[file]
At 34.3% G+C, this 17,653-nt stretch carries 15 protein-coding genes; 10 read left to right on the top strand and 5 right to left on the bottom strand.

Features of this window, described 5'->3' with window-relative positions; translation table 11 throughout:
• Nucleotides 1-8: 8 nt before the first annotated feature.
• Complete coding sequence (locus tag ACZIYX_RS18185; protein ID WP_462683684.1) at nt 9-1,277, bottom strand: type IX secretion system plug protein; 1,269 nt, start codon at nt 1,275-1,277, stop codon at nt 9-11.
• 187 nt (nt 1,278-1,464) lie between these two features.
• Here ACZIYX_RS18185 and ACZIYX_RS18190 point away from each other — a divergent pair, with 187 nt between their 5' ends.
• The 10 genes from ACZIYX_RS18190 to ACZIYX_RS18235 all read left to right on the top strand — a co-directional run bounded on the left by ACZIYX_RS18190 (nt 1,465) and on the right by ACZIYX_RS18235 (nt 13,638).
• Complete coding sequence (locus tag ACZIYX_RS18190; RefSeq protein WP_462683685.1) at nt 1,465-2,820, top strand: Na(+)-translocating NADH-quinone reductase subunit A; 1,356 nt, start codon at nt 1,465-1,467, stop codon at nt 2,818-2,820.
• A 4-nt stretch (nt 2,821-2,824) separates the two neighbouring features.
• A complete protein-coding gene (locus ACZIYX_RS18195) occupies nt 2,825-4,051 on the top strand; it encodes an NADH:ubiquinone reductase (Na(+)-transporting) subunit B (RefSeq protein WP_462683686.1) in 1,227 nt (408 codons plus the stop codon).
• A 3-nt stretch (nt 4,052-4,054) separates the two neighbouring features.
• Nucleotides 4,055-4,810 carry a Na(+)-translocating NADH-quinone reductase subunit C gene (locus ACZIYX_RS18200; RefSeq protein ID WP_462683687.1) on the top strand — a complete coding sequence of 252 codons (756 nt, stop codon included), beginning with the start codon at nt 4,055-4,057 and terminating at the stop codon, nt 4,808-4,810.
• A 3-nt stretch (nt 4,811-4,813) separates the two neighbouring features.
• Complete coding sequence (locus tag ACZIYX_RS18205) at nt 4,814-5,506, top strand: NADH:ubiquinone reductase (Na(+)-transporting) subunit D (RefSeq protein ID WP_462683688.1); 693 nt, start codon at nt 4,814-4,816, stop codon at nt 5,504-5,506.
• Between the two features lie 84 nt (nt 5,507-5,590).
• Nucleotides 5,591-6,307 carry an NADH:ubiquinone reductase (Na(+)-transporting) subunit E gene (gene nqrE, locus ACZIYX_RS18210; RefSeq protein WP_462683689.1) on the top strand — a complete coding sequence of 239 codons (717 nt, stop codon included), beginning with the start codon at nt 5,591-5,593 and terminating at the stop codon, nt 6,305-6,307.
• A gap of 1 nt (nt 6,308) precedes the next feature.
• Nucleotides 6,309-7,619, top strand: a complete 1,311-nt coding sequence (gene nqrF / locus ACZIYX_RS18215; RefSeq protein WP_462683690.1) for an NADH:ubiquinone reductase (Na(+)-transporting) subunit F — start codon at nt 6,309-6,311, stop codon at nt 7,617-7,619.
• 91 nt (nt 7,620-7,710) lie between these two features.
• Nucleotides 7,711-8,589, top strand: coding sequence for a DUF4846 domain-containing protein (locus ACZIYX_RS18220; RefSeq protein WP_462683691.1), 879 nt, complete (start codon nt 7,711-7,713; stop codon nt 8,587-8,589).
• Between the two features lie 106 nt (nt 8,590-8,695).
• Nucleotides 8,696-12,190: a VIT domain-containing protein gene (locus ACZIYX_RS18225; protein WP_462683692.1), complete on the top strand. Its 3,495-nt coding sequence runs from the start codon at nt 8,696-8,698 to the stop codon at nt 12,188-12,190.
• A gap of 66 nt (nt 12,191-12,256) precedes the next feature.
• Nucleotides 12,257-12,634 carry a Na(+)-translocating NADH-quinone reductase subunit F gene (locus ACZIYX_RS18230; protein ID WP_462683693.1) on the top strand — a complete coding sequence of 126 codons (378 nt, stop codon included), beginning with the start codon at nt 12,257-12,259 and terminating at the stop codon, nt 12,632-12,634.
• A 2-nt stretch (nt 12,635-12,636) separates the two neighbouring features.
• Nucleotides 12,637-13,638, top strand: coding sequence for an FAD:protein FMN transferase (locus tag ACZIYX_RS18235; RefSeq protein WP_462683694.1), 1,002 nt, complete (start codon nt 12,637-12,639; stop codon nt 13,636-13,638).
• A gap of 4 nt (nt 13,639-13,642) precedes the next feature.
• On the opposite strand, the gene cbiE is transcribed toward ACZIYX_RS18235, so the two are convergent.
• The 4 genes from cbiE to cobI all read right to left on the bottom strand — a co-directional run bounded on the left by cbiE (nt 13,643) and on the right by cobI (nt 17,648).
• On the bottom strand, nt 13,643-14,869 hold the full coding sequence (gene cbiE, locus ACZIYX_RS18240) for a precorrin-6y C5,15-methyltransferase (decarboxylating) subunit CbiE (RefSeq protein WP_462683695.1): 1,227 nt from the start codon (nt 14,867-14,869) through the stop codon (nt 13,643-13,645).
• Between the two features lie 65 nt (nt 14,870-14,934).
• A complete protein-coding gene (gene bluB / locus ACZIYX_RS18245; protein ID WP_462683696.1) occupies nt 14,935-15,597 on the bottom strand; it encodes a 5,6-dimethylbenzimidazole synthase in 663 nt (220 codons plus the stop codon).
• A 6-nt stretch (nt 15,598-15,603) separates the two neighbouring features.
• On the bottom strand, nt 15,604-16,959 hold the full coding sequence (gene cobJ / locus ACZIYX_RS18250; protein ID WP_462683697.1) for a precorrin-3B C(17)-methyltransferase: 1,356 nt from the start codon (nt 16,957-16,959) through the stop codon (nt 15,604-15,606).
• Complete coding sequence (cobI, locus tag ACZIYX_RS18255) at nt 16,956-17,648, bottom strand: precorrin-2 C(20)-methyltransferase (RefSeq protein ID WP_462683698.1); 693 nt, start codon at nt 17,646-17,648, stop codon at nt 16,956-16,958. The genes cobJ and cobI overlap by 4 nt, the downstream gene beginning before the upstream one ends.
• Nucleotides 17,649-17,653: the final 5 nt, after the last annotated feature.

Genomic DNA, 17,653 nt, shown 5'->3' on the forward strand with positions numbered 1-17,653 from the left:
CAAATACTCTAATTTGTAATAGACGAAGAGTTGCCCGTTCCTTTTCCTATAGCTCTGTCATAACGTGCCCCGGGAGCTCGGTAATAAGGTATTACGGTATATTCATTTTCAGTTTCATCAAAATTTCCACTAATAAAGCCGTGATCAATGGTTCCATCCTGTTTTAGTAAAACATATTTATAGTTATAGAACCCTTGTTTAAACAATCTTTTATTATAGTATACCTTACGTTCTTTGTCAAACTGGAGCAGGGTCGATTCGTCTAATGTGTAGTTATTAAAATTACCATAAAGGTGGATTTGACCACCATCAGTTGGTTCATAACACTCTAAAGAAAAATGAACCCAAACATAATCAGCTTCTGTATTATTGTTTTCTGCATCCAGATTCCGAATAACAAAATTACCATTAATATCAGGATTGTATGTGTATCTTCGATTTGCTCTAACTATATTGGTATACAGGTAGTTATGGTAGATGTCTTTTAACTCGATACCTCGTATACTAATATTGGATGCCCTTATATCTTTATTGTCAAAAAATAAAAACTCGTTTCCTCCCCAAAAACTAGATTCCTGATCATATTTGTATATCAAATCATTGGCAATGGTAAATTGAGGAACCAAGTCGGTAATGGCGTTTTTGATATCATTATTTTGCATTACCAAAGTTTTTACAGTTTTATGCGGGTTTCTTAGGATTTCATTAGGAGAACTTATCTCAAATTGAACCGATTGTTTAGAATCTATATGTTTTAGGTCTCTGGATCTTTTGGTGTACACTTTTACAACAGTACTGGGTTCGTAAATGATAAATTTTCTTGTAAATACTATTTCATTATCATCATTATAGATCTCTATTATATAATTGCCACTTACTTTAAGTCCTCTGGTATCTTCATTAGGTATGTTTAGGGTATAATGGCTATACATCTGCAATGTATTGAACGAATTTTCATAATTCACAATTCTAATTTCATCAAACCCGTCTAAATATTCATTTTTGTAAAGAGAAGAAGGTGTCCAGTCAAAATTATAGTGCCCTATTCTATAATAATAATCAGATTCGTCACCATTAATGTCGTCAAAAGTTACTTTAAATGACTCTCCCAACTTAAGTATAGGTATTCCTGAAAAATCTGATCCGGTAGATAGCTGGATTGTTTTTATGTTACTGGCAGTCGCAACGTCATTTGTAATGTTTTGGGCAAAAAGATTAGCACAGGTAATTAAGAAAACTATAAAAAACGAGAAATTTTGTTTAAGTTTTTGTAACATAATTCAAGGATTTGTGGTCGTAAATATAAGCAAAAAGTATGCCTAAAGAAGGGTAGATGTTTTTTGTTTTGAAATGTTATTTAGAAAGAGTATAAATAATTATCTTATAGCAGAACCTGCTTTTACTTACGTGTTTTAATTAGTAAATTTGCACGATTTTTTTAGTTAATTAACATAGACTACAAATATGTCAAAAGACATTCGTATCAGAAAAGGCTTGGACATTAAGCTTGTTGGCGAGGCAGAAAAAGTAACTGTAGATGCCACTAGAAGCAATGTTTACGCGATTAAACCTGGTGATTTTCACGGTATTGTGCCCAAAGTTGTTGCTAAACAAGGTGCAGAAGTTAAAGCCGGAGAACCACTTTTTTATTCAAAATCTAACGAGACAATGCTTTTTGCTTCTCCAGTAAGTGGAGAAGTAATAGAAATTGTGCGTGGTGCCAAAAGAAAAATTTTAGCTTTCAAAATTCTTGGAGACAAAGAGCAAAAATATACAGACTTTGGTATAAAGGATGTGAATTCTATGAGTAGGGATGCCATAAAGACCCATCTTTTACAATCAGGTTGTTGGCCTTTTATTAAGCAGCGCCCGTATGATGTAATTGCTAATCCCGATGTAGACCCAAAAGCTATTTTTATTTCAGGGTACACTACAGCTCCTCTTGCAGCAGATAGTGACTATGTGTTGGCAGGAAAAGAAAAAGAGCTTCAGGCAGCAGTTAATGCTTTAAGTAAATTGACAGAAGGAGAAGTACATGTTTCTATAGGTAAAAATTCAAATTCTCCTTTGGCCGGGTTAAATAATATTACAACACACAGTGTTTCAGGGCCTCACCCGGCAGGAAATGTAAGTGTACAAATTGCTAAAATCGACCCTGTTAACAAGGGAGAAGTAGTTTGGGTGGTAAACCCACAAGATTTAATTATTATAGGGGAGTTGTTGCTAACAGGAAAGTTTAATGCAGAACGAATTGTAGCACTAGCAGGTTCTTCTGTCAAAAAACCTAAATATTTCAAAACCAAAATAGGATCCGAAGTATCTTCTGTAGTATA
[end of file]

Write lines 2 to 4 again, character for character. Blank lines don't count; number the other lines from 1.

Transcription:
Features of this window, described 5'->3' with window-relative positions; translation table 11 throughout:
• Nucleotides 1-8: 8 nt before the first annotated feature.
• Complete coding sequence (locus tag ACZIYX_RS18185; protein ID WP_462683684.1) at nt 9-1,277, bottom strand: type IX secretion system plug protein; 1,269 nt, start codon at nt 1,275-1,277, stop codon at nt 9-11.